What happens when your gear is serviced?

Knowing how your gear is serviced is important in order to understand why your gear has to be serviced. Although every regulator and BCD is different, the fundamentals stay the same. All gear goes through the same basic steps when serviced, some of these steps are just adjusted at times for certain models.

The first step is disassembly, whether its a BCD or a regulator the first step is always to start taking it apart. With a regulator we take off the hoses and separate the 1st and 2nd stages. From here it is personal preference, I personally start with the 1st stage then move on to the primary 2nd stage and lastly the octo. After the rest is taken apart all the parts are cleaned and all o-rings and seats(depending on the reg other parts as well) is replaced from a service kit. Cleaning all the parts can at times be a very time consuming activity, luckily at Geko we have a Sonic cleaner which really helps the process along. After everything looks brand new, it is given time to dry properly before being re-assembled. Once all components of the regulator has been re-assembled the hoses are attached again, and the tuning can start. The first thing that is adjusted is the interstage pressure. this is the pressure that will be traveling through the hoses from your 1st to 2nd stage. You might have heard of low and high pressure hoses, the hoses that go to your 2nd stages is low pressure hoses meaning that(depending on the hose) can take up to about 18 bar. This is one of the reasons that it is important that the interstage pressure isn’t to high. The second reason is that the interstage pressure has a big effect on the breathing from the 2nd stage. If it is to low you will have difficulty breathing and if it is to high it might breath to easily or even free-flow constantly. After the interstage pressure is set(normally 9-10 bar) you can start adjusting the breathing on the 2nd stage. To do this we(Geko) use a gauge, although a lot of people do it by just breathing from it and making an estimated guess. Using this gauge will give better results.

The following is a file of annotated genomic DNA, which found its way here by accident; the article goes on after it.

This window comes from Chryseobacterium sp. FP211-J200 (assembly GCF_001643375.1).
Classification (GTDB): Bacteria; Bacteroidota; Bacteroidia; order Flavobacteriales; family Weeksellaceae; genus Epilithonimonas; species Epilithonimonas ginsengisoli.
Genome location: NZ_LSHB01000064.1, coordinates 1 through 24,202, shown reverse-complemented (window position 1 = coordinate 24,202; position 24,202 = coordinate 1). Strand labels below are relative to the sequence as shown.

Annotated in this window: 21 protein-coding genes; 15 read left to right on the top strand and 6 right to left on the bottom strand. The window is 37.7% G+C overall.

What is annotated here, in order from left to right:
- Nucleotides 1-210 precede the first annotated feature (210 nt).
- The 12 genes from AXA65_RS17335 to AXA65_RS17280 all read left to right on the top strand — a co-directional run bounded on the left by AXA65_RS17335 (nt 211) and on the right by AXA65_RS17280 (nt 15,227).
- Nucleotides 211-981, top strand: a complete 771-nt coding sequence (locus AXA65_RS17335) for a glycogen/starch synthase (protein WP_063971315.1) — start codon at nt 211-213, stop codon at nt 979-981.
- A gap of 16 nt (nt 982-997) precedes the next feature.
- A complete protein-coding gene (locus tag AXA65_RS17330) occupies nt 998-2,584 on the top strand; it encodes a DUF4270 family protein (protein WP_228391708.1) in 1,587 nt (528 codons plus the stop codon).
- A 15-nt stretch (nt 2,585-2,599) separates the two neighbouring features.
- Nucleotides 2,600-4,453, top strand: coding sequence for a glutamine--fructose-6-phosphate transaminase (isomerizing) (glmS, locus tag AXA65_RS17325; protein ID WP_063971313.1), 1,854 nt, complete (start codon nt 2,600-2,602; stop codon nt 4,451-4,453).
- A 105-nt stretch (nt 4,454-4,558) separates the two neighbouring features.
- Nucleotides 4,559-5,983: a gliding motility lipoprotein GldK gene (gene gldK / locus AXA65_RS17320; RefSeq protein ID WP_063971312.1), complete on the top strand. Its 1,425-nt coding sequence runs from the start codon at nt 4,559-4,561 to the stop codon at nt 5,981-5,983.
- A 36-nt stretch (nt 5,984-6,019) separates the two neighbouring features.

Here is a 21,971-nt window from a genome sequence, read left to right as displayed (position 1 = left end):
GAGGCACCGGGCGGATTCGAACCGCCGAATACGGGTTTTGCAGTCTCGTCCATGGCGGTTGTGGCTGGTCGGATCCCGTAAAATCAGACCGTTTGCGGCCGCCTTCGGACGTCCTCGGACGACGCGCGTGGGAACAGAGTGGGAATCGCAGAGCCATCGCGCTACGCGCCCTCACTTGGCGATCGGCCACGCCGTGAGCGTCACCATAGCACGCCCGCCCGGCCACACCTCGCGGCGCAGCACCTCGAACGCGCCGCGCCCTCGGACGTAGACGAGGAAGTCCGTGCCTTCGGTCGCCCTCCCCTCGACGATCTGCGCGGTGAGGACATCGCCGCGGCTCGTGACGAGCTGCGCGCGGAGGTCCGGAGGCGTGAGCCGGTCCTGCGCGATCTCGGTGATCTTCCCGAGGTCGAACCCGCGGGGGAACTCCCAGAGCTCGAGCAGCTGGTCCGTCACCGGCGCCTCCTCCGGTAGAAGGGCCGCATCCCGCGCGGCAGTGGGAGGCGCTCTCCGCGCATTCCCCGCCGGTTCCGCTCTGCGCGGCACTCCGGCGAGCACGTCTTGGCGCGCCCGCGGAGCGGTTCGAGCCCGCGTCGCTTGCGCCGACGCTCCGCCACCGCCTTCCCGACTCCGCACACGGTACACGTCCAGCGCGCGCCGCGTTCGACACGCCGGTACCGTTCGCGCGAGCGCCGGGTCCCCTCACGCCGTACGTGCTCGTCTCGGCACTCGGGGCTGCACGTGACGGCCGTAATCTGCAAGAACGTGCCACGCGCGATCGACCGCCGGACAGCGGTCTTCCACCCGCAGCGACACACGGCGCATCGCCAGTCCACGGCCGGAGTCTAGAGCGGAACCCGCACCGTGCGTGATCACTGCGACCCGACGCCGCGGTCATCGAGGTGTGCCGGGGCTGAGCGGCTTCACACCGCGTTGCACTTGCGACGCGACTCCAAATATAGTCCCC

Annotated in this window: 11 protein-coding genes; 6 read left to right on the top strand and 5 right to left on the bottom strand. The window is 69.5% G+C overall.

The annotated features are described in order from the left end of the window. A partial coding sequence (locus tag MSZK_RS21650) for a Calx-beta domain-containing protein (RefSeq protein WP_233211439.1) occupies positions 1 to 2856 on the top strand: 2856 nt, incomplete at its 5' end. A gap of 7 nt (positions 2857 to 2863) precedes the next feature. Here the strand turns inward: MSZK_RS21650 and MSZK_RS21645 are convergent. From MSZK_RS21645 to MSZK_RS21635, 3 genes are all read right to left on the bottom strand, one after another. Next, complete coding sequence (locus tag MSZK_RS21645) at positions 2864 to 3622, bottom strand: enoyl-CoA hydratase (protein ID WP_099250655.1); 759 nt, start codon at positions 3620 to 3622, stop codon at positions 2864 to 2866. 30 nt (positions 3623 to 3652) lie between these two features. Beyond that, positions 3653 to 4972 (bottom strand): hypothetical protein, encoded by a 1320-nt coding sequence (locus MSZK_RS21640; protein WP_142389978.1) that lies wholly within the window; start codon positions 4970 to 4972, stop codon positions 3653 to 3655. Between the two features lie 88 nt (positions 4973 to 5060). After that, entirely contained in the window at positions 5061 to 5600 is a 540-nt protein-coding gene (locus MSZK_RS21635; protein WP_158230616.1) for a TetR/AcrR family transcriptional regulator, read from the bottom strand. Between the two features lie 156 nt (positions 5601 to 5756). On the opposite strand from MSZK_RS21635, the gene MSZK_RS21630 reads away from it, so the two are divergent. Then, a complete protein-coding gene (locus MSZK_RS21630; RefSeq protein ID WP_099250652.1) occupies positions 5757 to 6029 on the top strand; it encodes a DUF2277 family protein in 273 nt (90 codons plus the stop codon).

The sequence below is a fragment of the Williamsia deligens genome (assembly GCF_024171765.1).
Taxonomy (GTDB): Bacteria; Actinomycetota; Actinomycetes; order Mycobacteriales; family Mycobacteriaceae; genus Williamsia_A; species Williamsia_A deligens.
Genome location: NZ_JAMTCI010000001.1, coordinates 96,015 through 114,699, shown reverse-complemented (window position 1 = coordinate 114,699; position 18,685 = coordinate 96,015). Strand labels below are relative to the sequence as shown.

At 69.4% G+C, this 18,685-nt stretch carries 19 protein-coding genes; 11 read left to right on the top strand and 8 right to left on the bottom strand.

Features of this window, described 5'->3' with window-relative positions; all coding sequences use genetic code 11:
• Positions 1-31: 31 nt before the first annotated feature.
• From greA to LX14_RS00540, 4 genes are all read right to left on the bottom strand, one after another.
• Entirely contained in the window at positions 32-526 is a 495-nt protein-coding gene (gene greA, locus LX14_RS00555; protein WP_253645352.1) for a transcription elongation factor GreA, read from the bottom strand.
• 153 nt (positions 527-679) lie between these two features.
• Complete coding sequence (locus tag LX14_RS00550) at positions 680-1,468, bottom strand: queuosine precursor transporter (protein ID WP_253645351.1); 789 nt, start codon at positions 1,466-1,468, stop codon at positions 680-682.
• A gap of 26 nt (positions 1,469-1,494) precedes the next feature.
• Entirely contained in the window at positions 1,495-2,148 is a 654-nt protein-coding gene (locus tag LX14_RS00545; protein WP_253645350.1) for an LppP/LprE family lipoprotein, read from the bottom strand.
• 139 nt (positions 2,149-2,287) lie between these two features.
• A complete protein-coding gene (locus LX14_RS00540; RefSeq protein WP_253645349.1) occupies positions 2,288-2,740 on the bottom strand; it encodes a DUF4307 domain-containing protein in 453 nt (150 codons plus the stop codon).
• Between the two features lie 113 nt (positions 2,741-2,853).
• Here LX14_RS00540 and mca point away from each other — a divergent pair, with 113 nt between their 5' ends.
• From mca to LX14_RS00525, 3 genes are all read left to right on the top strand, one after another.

We use this gauge to set the breathing resistance, for the primary it is normally about 1,2 inches of sea water, and for the octo about 2 inches of sea water. We make the octo slightly more difficult to breath from to ensure that it doesn’t free-flow when not in use. While doing this we also adjust how hard you need to press the purge button before it actually starts purging, this is so that the pressure from the water doesn’t let purge while still making it easy enough to do if you want to purge it.

For BCD’s we use the same steps, however there is less tuning involved. First we take of the inflator and start to disassemble it. Once it is disassembled it goes through the same cleaning process, having a clean inflator is actually more important than having a clean regulator in my opinion. This may seem a little strange, however most regulators is failsafe. Meaning that it will give more air than necessary if something breaks instead of stopping to give you air. This means that you have time to reach a buddy or if really necessary  the surface, this is why you are taught to breath from a free-flowing regulator in your Padi Open water course. However if the inflator button on your inflator gets stuck it will over inflate your BC, and shoot you to the surface. Although you are taught to deal with this as well it is a much more stressful situation than a free-flowing reg. Once the inflator is cleaned and re-assembled, we take of all the dump valves on the BC and make sure that there is no salt buildup there, a buildup of salt can either result in the dump valve constantly leaking or getting stuck when you pull on it. Lastly we properly wash the bladder with BC life  and then make sure that the dump valves open when the BC is over inflated so that your bladder doesn’t burst if you fully inflate your BC at the surface.

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